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F.1 What is an assembly?
'Assembly' is a new term coined in .NET to represent a collection of software modules or components. An assembly is a file with a .dll or .exe file extension. A DLL assembly contains library classes and is not executable (much like a Java class without a main method), while an EXE assembly is executable (like a Java class with a main method).
You may have heard of the word 'module'. An assembly can consist of one or more modules. A module is an MSIL file that does not have an assembly manifest. Multiple modules can then be merged into a single assembly. A module file ends with the .netmodule extension.
You use your .NET compilers (such as your C# compiler) to generate assembly and module files from your .NET language source codes.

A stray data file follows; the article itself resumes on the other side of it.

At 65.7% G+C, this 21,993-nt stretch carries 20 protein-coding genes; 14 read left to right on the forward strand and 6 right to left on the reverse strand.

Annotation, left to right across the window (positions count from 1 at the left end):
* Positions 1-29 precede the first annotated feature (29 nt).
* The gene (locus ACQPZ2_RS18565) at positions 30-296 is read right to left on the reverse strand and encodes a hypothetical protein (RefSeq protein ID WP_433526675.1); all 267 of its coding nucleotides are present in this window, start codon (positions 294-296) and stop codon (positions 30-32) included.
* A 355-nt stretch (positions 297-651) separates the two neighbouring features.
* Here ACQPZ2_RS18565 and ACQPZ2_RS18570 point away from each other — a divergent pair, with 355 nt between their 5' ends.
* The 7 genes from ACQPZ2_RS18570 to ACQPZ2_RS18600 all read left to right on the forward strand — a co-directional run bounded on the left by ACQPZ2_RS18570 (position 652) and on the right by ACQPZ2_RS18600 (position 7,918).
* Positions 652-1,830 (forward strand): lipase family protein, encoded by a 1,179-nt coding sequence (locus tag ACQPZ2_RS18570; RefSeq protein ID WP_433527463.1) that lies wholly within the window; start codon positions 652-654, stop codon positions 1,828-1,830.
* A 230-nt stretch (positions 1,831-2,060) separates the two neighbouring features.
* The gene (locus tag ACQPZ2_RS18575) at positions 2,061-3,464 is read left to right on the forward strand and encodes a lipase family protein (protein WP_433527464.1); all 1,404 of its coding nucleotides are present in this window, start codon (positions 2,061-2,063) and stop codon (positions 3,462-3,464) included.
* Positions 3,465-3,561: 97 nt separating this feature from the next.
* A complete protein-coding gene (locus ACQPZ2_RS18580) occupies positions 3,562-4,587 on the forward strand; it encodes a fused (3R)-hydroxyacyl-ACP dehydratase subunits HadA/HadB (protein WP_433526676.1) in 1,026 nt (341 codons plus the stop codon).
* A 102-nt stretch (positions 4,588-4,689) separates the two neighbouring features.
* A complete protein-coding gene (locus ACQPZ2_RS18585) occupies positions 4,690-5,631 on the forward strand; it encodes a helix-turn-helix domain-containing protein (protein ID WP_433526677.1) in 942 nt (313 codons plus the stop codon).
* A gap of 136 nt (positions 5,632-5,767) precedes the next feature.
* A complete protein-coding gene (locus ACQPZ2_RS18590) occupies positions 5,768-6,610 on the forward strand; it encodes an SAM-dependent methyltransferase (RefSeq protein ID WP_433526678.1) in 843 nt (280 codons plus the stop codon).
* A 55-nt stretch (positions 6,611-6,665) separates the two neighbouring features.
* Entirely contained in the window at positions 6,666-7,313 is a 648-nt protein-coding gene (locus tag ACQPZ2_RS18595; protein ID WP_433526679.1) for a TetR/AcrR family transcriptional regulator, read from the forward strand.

Despite the .exe extension, executable assemblies are not the same as ordinary Win32 EXE files. Assemblies contain IL code with associated metadata (the metadata describes the IL codes within). Each assembly has one special metadata file called the manifest, which describes the contents of the assembly as a whole.
If you try to run a .NET assembly under Win32 without the .NET framework installed, you will get a message box popping out informing you of a missing DLL file that is required for the execution of that assembly.
A .NET assembly contains a Win32 PE header ?this enables the Win32 environment to run the first part of it like a normal Win32 executable. What happens is that this header references an important method in a DLL file which is part of the .NET framework. This method then interprets the remaining parts of the assembly (which is IL code) and executes them. Win32 cannot understand IL code, but is at least able to run the PE header to invoke the correct method of the .NET framework.
The assembly's manifest contains the following information about the assembly:
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